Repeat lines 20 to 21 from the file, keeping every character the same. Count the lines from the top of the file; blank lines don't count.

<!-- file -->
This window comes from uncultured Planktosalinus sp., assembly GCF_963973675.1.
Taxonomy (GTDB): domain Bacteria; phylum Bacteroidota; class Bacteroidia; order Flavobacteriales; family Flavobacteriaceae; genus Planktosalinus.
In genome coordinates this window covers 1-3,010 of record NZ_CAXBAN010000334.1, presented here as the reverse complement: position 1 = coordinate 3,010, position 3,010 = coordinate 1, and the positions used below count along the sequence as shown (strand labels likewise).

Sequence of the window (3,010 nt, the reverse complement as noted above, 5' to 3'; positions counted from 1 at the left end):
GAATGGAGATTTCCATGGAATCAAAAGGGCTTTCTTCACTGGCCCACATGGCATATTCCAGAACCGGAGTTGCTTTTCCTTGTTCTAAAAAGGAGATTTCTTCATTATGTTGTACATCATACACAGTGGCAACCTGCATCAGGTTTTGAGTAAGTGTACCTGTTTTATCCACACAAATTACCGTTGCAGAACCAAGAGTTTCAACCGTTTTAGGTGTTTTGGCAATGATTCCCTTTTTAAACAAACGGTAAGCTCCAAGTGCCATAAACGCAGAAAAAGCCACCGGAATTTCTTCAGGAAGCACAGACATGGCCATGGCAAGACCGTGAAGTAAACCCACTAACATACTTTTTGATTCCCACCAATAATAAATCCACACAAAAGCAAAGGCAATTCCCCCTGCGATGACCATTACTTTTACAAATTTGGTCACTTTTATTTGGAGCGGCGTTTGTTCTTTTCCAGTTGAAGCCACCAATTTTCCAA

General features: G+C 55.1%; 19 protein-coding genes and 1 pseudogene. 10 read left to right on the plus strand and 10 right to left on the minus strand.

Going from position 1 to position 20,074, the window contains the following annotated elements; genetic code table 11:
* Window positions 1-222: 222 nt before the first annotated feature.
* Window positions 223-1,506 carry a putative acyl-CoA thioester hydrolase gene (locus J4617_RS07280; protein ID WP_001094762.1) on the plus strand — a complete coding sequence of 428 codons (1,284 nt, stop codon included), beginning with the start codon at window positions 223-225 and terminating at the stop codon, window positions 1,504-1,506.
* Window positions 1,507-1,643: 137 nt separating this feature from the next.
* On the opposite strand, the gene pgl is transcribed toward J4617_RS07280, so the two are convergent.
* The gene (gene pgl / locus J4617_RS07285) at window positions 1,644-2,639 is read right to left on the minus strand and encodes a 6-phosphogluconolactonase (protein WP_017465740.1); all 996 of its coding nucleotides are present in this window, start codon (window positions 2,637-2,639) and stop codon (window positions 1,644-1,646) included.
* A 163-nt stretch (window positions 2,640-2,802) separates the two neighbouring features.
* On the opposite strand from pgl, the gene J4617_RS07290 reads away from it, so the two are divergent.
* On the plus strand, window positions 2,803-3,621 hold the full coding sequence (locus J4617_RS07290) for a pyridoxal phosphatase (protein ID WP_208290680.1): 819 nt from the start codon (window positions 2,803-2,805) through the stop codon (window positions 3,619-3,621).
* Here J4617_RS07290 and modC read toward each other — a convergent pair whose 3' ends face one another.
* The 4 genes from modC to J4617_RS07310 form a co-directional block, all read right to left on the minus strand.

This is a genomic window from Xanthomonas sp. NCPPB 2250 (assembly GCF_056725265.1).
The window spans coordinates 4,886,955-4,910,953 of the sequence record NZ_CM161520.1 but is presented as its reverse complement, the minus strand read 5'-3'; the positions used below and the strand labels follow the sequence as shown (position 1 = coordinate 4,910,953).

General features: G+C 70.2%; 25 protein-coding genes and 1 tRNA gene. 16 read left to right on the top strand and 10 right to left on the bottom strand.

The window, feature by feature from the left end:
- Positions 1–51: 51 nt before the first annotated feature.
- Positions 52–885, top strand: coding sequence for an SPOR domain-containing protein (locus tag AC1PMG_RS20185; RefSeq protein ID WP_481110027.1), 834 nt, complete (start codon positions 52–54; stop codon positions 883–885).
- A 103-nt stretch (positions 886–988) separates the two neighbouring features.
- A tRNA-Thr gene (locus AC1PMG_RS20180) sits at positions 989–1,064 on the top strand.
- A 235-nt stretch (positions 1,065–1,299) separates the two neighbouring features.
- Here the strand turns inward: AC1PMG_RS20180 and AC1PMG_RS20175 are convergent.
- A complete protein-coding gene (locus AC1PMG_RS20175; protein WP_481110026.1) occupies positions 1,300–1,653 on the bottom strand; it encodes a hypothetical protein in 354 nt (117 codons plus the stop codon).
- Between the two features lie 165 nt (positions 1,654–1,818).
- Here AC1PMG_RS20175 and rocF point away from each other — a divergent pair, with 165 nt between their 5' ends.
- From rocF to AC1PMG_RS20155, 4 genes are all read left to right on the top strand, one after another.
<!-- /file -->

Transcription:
General features: G+C 70.2%; 25 protein-coding genes and 1 tRNA gene. 16 read left to right on the top strand and 10 right to left on the bottom strand.

The window, feature by feature from the left end: